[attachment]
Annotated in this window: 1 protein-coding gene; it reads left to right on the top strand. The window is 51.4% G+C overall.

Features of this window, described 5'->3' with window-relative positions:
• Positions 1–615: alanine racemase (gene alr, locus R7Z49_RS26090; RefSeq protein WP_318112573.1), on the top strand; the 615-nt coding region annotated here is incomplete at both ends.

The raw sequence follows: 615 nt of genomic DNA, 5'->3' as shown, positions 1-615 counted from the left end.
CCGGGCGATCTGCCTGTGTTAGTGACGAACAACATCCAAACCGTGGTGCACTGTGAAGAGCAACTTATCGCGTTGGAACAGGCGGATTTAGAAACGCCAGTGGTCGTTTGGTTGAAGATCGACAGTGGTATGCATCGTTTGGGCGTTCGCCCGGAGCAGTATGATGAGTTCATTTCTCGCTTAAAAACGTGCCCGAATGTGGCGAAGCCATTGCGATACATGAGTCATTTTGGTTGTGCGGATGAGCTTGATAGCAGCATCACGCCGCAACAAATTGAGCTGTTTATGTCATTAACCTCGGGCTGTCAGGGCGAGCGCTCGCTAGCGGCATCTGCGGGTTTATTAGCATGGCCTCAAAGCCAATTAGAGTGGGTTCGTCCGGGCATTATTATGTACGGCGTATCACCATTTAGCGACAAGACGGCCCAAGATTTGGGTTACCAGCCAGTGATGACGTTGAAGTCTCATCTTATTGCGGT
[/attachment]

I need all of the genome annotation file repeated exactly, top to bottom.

Annotated in this window: 1 protein-coding gene; it reads left to right on the top strand. The window is 51.4% G+C overall.

Features of this window, described 5'->3' with window-relative positions:
• Positions 1–615: alanine racemase (gene alr, locus R7Z49_RS26090; RefSeq protein WP_318112573.1), on the top strand; the 615-nt coding region annotated here is incomplete at both ends.

The raw sequence follows: 615 nt of genomic DNA, 5'->3' as shown, positions 1-615 counted from the left end.
CCGGGCGATCTGCCTGTGTTAGTGACGAACAACATCCAAACCGTGGTGCACTGTGAAGAGCAACTTATCGCGTTGGAACAGGCGGATTTAGAAACGCCAGTGGTCGTTTGGTTGAAGATCGACAGTGGTATGCATCGTTTGGGCGTTCGCCCGGAGCAGTATGATGAGTTCATTTCTCGCTTAAAAACGTGCCCGAATGTGGCGAAGCCATTGCGATACATGAGTCATTTTGGTTGTGCGGATGAGCTTGATAGCAGCATCACGCCGCAACAAATTGAGCTGTTTATGTCATTAACCTCGGGCTGTCAGGGCGAGCGCTCGCTAGCGGCATCTGCGGGTTTATTAGCATGGCCTCAAAGCCAATTAGAGTGGGTTCGTCCGGGCATTATTATGTACGGCGTATCACCATTTAGCGACAAGACGGCCCAAGATTTGGGTTACCAGCCAGTGATGACGTTGAAGTCTCATCTTATTGCGGT